Recent Popular Posts

November 29, 2013

Prime square minus one

I had a few interesting classes with 6th and 7th graders around the idea that a prime number (beyond 3) square minus one is divisible by 24.

The biggest difficulty in approaching this topic is that many children get confused between double and squares. I indicated the difference using an area of a square of a side of a certain length (avoiding 2 so as not to add to the confusion) vs a rectangle of the same length and breath fixed as 2. This, however, was not enough for all children and I introduced a short cut to get squares of 2 digit numbers. Even though this was a diversion, it reiterated the squares of small numbers and helped them see squares of large numbers not just as random numbers.

The method is
1) To write the two digit number say 24 in two columns. Now you have single digit numbers in each column. 2) Take the units place which is 4 and get 4x4=16 and write it as a two digit number in the right side of the column.
3) Then you take the tens place 2 and square it to get 2x2 = 4 and write it on the other side of the column.
4) Then you take both the digits 2 and 4 multiply it to get 2x4 =8 and then double it to get 16 and write it in the bottom with the units digit in the first column.
5) Add the two rows you created in steps 2) though 4) as a regular addition.
One trick in the method is when the units place is 0,1,2,3 when the squares are also digit numbers. Here, you need to continue writing them as a two digit numbers - 0x0=00, 1x1=01 2x2=04 and 3^2 = 3x3 = 09. For example 63^2. 2) 3x3=09, 3)6x6=36, 4)6x3=18 double 36.
In the first class I tried this with the children had asked why this was. Being a rookie teacher I thought they meant they wanted to know why you write single digit squares as two digits and tried to explain that the '2' is 20 and its square is 400. Luckly, I also listen to the kids and realized that they only meant that I should repeat this step and give examples for them to master it. (Though it gave me an idea to build on the real why later).

The teacher had displayed prime number all around the class and we picked up prime numbers and squared them (subtracted one) and checked if this was divisible by 24. This is, of course, easier said than it was done. I tried to explain that the factors of 24 were 8 and 3 and we need to do a divisibility test of these two numbers and all these ideas fell flat on their but. Finally, we just wrote the 24 tables and did long division. The issue the children had with the divisibility test is that it doesn't tell you exactly by how much 24 divides the square and till they have this number the division is not real!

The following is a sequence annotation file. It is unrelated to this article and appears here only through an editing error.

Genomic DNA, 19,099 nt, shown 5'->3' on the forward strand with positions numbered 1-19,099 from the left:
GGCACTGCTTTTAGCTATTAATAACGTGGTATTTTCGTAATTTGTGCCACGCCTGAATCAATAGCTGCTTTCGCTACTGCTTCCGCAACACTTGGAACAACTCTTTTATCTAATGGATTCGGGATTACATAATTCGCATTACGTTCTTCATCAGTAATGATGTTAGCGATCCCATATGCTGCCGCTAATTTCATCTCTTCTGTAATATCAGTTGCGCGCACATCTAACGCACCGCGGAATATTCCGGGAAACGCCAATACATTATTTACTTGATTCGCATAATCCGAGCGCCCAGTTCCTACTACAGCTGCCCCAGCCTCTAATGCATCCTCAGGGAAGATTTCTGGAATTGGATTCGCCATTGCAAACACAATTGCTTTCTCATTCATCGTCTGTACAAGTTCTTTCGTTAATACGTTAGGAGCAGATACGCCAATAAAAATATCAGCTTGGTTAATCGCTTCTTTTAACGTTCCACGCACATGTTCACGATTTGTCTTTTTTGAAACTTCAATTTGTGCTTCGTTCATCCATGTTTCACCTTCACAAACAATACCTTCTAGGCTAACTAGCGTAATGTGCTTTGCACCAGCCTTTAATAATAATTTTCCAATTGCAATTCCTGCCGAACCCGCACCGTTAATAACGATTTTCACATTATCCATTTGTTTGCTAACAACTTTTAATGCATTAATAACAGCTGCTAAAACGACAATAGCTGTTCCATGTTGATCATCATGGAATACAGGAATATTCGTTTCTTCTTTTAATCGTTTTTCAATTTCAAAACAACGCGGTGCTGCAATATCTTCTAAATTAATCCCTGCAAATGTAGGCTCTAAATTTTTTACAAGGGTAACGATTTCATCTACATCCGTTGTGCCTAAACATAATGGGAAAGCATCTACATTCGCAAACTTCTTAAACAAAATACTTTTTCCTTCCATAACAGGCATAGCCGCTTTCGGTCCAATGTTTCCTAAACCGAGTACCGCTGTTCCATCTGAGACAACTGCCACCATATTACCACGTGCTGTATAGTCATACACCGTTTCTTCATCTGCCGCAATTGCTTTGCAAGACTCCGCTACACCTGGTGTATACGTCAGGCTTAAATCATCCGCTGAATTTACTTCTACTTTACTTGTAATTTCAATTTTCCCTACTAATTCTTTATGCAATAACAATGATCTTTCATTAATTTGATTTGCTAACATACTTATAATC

This itself was fun and helped as a way of learning squares and gave a practice of long division. What was more fun was to answer two questions:
1) Why does the squaring method work
2) Why is a prime number square minus one (p^2-1) divisible by 24.
I posed the two questions to the children and asked them which one they really wanted to know. If you are an engineer and not a teacher you would be surprised to know that the children only had interest in 1) and 2) was well, a nice side dish.

I realized that I think in algebra and it was a challenge to think of solutions that were visual and didn't require algebra. I was able to address 1) in this way, but that's for another blog.

November 11, 2013

Solving puzzles: Quiet time

I have been putting up mathematical puzzles at Udavi for about 3 months in the area for sections 7th to 10th grade. I have been getting responses mainly from a few kids in the 10th grade. The other kids have not been as involved in solving puzzles. I noticed that in the younger grades (6th) the teacher does put up puzzles occasionally and thought it would be interesting to pursue the solving puzzles there.

I created a couple of puzzles that were visual (match stick puzzles) and put them up in the 6th grade. Again I found that 2-3 children were keen on solving it, but the rest were not able to. We then had a class to solve the puzzles.

I had been working with these kids for a couple of months now and had noticed that the classroom gets pretty noisy as the kids who 'got it' were too eager to sprout out the answer and the kids who had 'not yet got it' were all to comfortable not having to think. I had been working with the kids to do individual work in the notebooks without having to raise their hands or talk allowing me and the other teacher to go around and look at their work. The classroom had been marginally quieter at times. Of course there is an equal mix of group activities (games) or discussion time (sometimes moderated) and hearing about each others work.